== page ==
"target": "es5",
    "lib": [
      "es6",
      "dom"
    ],
    "module": "commonjs",
    "moduleResolution": "node",
    "experimentalDecorators": true,
    "emitDecoratorMetadata": true,
    "sourceMap": true
  },
  "exclude": [
    "node_modules"
  ],
  "files": [
    "typings.d.ts"
  ],
  "compileOnSave": false,
  "angularCompilerOptions": {
    "genDir": "aot",
    "skipMetadataEmit": true
  }
}

To learn more about Typescript compiler options, click here.

@types

We need to let Typescript know about all the types in the libraries we depend upon.

In order to do that — thus adding full type-checking support at this stage — we'll use NPM packages that provides d.ts files, which are the TypeScript declaration files.

This is a top level definition file, called typings.d.ts, which imports all the other type declarations, and the tsconfig.json file imports this file.

Those repositories called @types, and you might find some of them already in the Angular 2 boilerplate; we will later add more @types and write some of our own.

For example, a package like chai, that is not written in TypeScript, does not provide its own .d.ts file, so we also need to install @types/chai from NPM in order to get TypeScript support for this package.

Root Component

Angular 2 code is structured as a tree of components; each component is a controller with an attached view.

Since it's a tree, there should be a root component and branch components that stem out of it. So let's create our root component.

Create a new app.component.ts file inside of the client folder:

1.3 Create App component client/imports/app/app.component.ts
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import { Component } from [email protected]/core';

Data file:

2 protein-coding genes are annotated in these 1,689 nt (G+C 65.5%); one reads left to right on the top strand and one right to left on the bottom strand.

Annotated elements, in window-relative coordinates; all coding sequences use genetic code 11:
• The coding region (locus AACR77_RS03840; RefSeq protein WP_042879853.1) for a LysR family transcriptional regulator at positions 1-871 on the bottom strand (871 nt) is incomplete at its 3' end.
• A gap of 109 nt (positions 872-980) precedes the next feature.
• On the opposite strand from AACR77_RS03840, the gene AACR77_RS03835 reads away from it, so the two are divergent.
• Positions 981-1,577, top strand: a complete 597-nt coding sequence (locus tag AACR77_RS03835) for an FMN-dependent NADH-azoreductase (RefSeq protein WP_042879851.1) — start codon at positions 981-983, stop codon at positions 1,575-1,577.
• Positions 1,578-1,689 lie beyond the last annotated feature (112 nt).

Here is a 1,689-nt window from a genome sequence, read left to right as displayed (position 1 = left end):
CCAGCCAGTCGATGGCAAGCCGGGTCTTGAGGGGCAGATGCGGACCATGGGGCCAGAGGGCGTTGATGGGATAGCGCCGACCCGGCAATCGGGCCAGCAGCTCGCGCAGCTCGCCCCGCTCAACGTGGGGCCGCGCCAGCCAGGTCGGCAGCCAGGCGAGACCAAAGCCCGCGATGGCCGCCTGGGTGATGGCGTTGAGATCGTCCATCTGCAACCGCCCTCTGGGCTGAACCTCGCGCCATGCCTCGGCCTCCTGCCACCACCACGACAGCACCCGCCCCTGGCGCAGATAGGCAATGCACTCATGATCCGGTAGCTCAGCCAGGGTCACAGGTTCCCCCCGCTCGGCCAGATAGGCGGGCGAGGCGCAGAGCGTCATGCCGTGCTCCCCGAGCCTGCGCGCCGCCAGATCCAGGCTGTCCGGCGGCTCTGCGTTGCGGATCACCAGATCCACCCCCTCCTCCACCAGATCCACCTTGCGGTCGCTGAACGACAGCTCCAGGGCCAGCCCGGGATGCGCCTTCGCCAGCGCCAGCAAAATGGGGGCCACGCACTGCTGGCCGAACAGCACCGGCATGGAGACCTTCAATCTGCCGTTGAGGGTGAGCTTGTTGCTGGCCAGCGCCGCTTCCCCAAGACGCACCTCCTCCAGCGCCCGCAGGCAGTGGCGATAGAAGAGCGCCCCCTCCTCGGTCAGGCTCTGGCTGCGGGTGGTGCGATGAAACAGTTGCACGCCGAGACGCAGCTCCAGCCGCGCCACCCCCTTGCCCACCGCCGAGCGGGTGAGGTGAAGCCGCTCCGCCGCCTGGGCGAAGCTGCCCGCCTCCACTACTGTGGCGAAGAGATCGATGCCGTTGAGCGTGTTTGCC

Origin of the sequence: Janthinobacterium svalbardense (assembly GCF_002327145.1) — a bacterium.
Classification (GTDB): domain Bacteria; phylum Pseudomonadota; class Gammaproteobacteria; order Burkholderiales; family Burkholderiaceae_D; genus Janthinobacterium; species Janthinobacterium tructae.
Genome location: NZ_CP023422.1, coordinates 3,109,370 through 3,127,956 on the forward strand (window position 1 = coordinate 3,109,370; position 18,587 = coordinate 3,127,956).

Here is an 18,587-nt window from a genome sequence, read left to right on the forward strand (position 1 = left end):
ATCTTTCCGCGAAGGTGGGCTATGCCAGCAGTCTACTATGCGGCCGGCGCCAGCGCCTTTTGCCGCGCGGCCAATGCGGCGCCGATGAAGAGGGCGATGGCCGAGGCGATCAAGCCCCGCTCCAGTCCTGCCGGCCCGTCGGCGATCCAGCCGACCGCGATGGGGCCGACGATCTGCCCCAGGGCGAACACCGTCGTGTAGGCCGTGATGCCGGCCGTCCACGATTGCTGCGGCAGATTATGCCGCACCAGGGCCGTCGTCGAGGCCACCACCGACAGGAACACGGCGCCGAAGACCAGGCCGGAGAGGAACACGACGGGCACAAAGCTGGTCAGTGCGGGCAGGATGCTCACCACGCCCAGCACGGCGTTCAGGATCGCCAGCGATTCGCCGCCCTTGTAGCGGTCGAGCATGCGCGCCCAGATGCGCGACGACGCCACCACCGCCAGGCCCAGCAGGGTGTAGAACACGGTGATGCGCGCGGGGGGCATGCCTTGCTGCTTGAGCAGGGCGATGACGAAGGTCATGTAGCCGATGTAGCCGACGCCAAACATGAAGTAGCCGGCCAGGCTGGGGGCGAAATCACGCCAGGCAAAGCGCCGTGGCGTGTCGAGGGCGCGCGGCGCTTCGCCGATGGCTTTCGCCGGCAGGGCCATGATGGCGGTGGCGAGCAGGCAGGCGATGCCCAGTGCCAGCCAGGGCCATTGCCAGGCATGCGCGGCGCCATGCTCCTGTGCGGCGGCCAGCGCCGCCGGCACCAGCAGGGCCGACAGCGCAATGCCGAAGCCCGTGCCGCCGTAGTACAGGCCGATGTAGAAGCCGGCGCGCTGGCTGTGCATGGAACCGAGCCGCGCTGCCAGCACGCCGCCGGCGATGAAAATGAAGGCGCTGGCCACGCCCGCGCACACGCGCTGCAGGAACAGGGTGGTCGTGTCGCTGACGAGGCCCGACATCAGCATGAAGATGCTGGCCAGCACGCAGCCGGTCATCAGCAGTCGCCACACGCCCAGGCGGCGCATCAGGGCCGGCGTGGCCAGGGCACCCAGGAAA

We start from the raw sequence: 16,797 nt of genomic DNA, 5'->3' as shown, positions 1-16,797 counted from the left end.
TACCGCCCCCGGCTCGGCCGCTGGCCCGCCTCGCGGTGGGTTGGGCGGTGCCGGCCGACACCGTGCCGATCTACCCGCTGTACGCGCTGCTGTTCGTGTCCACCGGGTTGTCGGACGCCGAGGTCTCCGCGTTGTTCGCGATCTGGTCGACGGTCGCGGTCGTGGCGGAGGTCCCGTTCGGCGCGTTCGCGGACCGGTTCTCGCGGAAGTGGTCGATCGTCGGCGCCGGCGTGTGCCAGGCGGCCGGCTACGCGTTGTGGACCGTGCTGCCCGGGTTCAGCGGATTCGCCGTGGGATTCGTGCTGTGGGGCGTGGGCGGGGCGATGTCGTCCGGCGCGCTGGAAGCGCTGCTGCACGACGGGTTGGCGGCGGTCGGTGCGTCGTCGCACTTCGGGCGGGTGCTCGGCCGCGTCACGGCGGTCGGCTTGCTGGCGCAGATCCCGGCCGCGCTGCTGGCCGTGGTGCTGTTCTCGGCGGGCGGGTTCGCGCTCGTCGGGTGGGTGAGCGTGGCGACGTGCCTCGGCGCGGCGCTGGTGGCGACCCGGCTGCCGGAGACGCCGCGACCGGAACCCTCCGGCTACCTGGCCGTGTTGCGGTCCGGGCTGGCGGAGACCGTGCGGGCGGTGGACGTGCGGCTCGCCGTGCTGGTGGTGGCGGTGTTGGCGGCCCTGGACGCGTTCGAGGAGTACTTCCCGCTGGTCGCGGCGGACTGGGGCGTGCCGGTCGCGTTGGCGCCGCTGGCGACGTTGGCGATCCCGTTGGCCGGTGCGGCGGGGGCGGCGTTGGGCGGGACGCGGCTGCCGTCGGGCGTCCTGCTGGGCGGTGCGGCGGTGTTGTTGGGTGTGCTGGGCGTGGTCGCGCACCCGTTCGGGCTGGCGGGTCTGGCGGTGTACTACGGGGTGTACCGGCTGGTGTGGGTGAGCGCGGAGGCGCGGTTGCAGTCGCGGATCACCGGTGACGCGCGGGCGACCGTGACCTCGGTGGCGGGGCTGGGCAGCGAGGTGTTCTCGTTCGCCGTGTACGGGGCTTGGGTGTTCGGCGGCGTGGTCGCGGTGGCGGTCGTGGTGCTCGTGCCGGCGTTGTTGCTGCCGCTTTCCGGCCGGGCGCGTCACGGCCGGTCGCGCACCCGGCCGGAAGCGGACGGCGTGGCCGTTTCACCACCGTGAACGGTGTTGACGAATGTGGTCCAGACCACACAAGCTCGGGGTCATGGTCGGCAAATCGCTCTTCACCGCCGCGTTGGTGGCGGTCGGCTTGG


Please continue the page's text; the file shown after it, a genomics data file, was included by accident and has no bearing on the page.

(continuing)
@Component({
  selector: 'app'
})
export class AppComponent {}

First we import the dependency we need from @angular/core.

Notice that the Component's selector matches the <app> tag we will provide in index.html below, and the View template creates the view.

The class, AppComponent, inherits from @Component, which is part of Angular 2.

Now that we have defined the component, let's create the template:

1.4 Create template for the App component client/imports/app/app.component.html
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Hello World!

Now, we can use it inside of the component:

1.5 Implement template client/imports/app/app.component.ts
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import { Component } from [email protected]/core';
 
import template from './app.component.html';
 
@Component({
  selector: 'app',
  template
})
export class AppComponent {}

About templates

Thanks to angular2-compilers package, we can import any html file into TypeScript space as a module. "But what do we get from that module?", you ask. The answer is simply: it's a string. angular2-compilers converts an html file's contents into a string.

Since a component doesn't exist without its template, we recommend you use a template as a string method, instead of loading it asynchronously (templateUrl).

In our opinion, this is the best practice of creating components.

Finally, we can bootstrap our component, thus marking it as the root component.

The first thing to do is to add an <app/> element to the <body/>: